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Database of Abstracts of Reviews of Effects (DARE): Quality-assessed Reviews [Internet]. York (UK): Centre for Reviews and Dissemination (UK); 1995-.

Database of Abstracts of Reviews of Effects (DARE): Quality-assessed Reviews [Internet].

Abdominal aortic aneurysms (AAA) post heart transplantation: a systematic review of literature

Review published: 2011.

Bibliographic details: Dasari T, Heroux A, Peyton M, Saucedo J.  Abdominal aortic aneurysms (AAA) post heart transplantation: a systematic review of literature. Annals of Transplantation 2011; 16(3): 147-152. [PubMed: 21959525]

Abstract

Peripheral vascular disease is highly prevalent post heart transplantation (HTx). The prevalence of abdominal aortic aneurysms (AAA) post HTx ranges from 1.1-10%. We performed a Pub Med, EMBASE and Cochrane review search to identify articles on AAA post HTx. Data gathered from published data included: risk factors, progression of the aneurysm and clinical outcomes. Five studies were included in the systematic review. Baseline demographic data, clinical characteristics, data on AAA prevalence and characteristics, the treatment strategies and follow up were extracted from each of these studies. Our systematic review showed that the prevalence of AAA post HTx ranged from 2-10% in the retrospective studies and 6.5% in a single prospective study. Rupture rates during a follow up period ranged from 11-38% and during that time period the mean aneurysmal expansion rate ranged from 0.78±0.41 cm/yr to 1.2±0.4 cm/yr. Male gender, ischemic heart disease, corticosteroid use, smoking and improved hemodynamics and ejection fraction post HTx were reported as possible associated risk factors in the development of AAA. Open surgical management was the treatment of choice although endovascular treatment was used in a minority of patients. AAA is increasingly prevalent post HTx and may be associated with greater rupture and expansion rates. Meticulous follow up and further prospective clinical studies are warranted to determine risk factors, expansion rates and clinical outcomes.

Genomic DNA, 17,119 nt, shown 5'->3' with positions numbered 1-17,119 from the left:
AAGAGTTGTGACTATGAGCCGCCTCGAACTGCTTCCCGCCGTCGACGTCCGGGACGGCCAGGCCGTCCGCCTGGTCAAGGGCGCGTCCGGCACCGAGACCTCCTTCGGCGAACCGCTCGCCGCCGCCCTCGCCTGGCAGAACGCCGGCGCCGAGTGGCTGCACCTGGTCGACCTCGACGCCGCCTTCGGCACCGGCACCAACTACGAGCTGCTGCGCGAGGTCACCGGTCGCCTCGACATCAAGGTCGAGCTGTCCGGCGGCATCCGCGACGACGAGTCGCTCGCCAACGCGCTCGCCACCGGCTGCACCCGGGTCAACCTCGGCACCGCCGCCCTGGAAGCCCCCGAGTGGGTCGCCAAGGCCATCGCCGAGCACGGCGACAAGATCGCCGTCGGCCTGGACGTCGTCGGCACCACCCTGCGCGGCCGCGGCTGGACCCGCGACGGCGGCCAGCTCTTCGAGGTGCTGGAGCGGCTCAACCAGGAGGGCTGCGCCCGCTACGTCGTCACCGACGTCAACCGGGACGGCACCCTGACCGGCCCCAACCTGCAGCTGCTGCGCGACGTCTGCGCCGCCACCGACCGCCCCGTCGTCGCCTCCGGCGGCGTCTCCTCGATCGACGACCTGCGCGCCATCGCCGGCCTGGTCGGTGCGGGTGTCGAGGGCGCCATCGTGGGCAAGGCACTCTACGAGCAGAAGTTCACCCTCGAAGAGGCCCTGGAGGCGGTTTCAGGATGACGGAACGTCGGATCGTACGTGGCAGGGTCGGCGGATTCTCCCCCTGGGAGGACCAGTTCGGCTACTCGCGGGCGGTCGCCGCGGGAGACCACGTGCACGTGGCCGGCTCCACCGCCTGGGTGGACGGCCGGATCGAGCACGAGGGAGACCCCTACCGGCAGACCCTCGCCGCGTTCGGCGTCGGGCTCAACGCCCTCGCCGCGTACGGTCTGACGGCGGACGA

CRD has determined that this article meets the DARE scientific quality criteria for a systematic review.

Copyright © 2014 University of York.

PMID: 21959525

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